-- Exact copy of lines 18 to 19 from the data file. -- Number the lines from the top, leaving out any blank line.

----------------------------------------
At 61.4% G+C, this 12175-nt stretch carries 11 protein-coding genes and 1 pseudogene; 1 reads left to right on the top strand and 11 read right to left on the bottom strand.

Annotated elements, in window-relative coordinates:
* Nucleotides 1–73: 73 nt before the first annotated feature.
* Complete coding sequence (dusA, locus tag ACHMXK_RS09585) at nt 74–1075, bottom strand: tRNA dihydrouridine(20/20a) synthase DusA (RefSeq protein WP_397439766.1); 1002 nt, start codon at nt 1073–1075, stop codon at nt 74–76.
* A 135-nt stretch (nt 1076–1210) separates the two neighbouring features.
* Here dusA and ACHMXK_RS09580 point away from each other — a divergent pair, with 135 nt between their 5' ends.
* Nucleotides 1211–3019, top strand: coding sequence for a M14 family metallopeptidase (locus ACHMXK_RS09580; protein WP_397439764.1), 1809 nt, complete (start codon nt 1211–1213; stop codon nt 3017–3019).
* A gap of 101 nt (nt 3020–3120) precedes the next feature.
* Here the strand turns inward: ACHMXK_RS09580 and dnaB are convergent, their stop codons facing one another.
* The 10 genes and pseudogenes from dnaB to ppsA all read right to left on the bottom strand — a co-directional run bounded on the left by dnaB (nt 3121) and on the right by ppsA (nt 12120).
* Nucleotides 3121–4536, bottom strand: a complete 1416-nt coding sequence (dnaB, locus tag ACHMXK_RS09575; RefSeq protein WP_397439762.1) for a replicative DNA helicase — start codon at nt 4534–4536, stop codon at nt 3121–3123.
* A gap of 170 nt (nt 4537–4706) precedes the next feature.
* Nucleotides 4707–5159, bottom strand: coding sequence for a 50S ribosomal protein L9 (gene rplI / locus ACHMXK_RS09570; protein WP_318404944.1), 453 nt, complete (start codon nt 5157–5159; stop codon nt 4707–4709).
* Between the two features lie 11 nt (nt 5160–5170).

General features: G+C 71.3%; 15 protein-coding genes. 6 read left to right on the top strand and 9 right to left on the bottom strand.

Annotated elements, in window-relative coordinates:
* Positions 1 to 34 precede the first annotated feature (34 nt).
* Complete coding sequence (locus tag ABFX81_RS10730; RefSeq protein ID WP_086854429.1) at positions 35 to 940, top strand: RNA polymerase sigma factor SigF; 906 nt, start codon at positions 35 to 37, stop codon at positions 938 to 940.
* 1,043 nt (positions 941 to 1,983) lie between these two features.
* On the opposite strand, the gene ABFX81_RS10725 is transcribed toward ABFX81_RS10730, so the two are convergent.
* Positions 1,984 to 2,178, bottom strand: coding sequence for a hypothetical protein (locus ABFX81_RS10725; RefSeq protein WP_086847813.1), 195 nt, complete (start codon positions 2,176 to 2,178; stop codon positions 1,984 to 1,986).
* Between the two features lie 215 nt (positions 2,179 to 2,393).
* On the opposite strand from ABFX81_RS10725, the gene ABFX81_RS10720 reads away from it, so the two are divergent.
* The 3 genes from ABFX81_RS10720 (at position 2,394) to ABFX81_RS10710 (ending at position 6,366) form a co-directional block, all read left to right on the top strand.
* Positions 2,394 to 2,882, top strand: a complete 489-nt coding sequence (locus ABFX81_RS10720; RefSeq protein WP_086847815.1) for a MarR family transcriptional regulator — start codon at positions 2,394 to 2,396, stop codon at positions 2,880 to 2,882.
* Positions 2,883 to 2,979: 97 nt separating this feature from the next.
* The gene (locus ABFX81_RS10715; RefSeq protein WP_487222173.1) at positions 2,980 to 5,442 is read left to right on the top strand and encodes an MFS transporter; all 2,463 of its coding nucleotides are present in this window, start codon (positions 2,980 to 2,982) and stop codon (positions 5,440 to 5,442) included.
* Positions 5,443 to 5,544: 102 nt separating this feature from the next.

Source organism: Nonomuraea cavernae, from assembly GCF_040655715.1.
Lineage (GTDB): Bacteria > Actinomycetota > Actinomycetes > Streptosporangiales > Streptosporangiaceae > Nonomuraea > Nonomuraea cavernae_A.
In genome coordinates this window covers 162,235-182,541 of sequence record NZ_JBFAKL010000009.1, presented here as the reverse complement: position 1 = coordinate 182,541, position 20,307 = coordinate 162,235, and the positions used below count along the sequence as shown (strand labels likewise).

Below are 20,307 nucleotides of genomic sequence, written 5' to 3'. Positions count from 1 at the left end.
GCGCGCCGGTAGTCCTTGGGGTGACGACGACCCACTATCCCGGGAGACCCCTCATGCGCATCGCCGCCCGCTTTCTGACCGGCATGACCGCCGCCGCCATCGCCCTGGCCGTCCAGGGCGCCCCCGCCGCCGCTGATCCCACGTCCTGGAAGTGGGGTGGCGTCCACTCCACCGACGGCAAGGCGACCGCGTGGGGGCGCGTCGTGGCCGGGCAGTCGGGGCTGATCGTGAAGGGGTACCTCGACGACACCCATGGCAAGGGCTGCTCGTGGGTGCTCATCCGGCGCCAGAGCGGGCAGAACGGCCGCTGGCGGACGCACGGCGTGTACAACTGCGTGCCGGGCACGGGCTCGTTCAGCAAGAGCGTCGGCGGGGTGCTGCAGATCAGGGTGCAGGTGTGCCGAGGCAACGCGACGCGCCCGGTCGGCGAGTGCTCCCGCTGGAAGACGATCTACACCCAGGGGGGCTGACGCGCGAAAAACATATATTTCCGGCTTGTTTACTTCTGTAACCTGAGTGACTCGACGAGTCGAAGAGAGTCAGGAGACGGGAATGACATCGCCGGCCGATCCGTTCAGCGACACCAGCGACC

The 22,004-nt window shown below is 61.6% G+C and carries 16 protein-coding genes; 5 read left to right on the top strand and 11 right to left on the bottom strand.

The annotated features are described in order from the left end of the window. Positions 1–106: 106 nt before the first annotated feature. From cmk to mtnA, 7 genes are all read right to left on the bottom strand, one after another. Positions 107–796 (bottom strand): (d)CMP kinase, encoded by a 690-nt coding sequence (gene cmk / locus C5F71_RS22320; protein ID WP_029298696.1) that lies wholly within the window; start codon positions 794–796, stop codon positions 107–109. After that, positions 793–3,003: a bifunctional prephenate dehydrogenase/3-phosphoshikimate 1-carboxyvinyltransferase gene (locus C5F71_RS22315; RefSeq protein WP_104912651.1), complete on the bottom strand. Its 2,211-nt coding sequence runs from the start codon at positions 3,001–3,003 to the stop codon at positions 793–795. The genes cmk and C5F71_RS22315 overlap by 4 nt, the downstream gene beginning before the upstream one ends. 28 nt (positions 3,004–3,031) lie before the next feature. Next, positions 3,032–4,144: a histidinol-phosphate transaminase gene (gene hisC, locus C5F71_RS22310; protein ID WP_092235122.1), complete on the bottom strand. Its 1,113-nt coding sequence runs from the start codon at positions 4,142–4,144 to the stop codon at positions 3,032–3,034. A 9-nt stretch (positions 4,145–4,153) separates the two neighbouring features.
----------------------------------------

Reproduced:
* Complete coding sequence (locus tag ABFX81_RS10730; RefSeq protein ID WP_086854429.1) at positions 35 to 940, top strand: RNA polymerase sigma factor SigF; 906 nt, start codon at positions 35 to 37, stop codon at positions 938 to 940.
* 1,043 nt (positions 941 to 1,983) lie between these two features.